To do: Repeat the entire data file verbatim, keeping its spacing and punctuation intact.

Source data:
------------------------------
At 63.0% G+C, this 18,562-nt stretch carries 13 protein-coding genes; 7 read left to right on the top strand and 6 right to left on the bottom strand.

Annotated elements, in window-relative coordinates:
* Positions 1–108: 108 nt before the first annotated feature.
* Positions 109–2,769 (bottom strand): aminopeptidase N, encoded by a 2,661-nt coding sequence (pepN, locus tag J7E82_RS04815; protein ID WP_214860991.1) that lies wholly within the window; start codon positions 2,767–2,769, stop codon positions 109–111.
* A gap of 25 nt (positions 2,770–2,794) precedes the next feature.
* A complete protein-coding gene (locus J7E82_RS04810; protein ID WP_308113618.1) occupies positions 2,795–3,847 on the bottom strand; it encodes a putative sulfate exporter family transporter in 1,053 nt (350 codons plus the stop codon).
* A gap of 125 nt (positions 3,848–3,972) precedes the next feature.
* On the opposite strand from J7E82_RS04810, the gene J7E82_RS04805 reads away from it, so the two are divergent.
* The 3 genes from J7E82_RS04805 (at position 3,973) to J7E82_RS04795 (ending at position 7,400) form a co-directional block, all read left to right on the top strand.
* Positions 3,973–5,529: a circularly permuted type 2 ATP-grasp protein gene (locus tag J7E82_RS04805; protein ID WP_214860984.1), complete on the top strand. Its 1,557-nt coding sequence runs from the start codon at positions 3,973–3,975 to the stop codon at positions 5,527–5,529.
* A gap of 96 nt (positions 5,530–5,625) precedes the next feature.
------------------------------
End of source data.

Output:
At 63.0% G+C, this 18,562-nt stretch carries 13 protein-coding genes; 7 read left to right on the top strand and 6 right to left on the bottom strand.

Annotated elements, in window-relative coordinates:
* Positions 1–108: 108 nt before the first annotated feature.
* Positions 109–2,769 (bottom strand): aminopeptidase N, encoded by a 2,661-nt coding sequence (pepN, locus tag J7E82_RS04815; protein ID WP_214860991.1) that lies wholly within the window; start codon positions 2,767–2,769, stop codon positions 109–111.
* A gap of 25 nt (positions 2,770–2,794) precedes the next feature.
* A complete protein-coding gene (locus J7E82_RS04810; protein ID WP_308113618.1) occupies positions 2,795–3,847 on the bottom strand; it encodes a putative sulfate exporter family transporter in 1,053 nt (350 codons plus the stop codon).
* A gap of 125 nt (positions 3,848–3,972) precedes the next feature.
* On the opposite strand from J7E82_RS04810, the gene J7E82_RS04805 reads away from it, so the two are divergent.
* The 3 genes from J7E82_RS04805 (at position 3,973) to J7E82_RS04795 (ending at position 7,400) form a co-directional block, all read left to right on the top strand.
* Positions 3,973–5,529: a circularly permuted type 2 ATP-grasp protein gene (locus tag J7E82_RS04805; protein ID WP_214860984.1), complete on the top strand. Its 1,557-nt coding sequence runs from the start codon at positions 3,973–3,975 to the stop codon at positions 5,527–5,529.
* A gap of 96 nt (positions 5,530–5,625) precedes the next feature.